Modulation of orbitofrontal-striatal reward activity by dopaminergic functional polymorphisms contributes to a predisposition to alcohol misuse in early adolescence

Baker, Travis E. and Castellanos-Ryan, Natalie and Schumann, Gunter and Cattrell, Anna and Flor, Herta and Nees, Frauke and Banaschewski, Tobias and Bokde, Arun L.W. and Whelan, Rob and Buechel, Christian and Bromberg, Uli and Orfanos, Dimitri Papadopoulos and Gallinat, Jürgen and Garavan, Hugh and Heinz, Andreas and Walter, Henrik and Brühl, Rüdiger and Gowland, Penny A. and Paus, Tomáš and Poustka, Luise and Martinot, Jean-Luc and Lemaitre, Hervé and Artiges, Eric and Martinot, Marie-Laure Paillère and Smolka, Michael N. and Conrod, Patricia J. (2018) Modulation of orbitofrontal-striatal reward activity by dopaminergic functional polymorphisms contributes to a predisposition to alcohol misuse in early adolescence. Psychological Medicine . ISSN 1469-8978

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Abstract

Background: Abnormalities in reward circuit function are considered a core feature of addiction. Yet, it is still largely unknown whether these abnormalities stem from chronic drug use, a genetic predisposition, or both.

Methods: In the present study, we investigated this issue using a large sample of adolescent children by applying structural equation modeling to examine the effects of several dopaminergic polymorphisms of the D1 and D2 receptor type on the reward function of the ventral striatum and orbital frontal cortex, and whether this relationship predicted the propensity to engage in early alcohol misuse behaviours at 14 years of age and again at 16 years of age.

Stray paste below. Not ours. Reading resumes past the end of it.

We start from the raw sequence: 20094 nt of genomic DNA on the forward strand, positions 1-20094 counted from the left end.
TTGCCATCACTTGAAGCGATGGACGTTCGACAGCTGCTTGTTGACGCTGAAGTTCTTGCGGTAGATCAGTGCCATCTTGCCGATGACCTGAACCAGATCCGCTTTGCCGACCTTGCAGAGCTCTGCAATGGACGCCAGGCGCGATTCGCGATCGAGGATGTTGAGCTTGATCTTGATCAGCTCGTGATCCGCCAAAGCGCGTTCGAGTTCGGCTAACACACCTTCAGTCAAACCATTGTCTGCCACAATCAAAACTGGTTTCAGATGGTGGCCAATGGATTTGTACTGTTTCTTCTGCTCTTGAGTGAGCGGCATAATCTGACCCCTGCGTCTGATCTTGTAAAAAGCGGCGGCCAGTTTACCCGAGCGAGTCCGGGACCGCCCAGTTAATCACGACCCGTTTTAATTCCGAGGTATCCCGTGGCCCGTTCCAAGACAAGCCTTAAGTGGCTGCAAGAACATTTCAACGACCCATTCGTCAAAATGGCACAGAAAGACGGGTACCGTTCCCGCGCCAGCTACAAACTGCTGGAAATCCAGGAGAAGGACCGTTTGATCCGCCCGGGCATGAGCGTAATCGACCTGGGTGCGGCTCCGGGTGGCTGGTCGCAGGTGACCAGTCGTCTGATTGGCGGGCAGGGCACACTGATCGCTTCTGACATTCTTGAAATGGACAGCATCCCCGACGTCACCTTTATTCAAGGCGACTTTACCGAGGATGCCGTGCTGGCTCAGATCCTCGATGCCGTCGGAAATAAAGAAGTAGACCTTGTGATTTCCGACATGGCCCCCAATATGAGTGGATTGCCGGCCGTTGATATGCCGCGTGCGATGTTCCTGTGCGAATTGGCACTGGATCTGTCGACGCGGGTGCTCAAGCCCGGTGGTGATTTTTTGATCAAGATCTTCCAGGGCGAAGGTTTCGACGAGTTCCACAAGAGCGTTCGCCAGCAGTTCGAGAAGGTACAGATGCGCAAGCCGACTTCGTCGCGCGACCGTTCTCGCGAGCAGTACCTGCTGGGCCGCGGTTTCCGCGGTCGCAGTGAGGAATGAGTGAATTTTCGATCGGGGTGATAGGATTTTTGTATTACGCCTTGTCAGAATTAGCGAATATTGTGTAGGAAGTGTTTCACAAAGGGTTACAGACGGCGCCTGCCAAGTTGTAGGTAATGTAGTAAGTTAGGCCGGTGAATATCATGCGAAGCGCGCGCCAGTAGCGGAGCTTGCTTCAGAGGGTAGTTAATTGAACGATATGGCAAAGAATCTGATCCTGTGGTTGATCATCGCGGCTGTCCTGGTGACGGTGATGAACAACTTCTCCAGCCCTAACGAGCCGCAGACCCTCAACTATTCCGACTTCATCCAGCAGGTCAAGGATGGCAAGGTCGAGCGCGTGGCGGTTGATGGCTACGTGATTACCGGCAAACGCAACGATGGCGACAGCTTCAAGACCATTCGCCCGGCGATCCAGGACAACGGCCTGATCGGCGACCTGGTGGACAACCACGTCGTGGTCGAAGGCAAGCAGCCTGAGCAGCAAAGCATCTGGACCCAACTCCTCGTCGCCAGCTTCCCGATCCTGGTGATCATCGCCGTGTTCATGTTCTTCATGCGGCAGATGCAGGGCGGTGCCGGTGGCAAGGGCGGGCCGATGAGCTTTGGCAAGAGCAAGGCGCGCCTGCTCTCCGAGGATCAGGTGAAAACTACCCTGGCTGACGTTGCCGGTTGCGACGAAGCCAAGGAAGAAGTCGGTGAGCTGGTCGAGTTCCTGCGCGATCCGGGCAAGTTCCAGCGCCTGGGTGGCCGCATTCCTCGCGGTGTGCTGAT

Results: The results demonstrated a regional specificity with which the functional polymorphism rs686 of the DRD1 gene and Taq1A of the ANKK1 gene influenced medial and lateral orbital frontal cortex activation during reward anticipation, respectively. Importantly, our path model revealed a significant indirect relationship between the rs686 of the DRD1 gene and early onset of alcohol misuse through a medial orbital frontal cortex and the ventral striatum interaction.

Conclusions: These findings highlight the role of D1 and D2 in adjusting reward-related activations within the mesocorticolimbic circuitry, as well as in the susceptibility to early onset of alcohol misuse.

Item Type: Article
RIS ID: https://nottingham-repository.worktribe.com/output/939352
Keywords: adolescence; dopamine D1/D2 receptor; ventral striatum; orbital frontal cortex; reward; addiction
Schools/Departments: University of Nottingham, UK > Faculty of Science > School of Psychology
Identification Number: https://doi.org/10.1017/S0033291718001459
Depositing User: Eprints, Support
Date Deposited: 18 Apr 2018 11:12
Last Modified: 04 May 2020 19:41
URI: http://eprints.nottingham.ac.uk/id/eprint/51240

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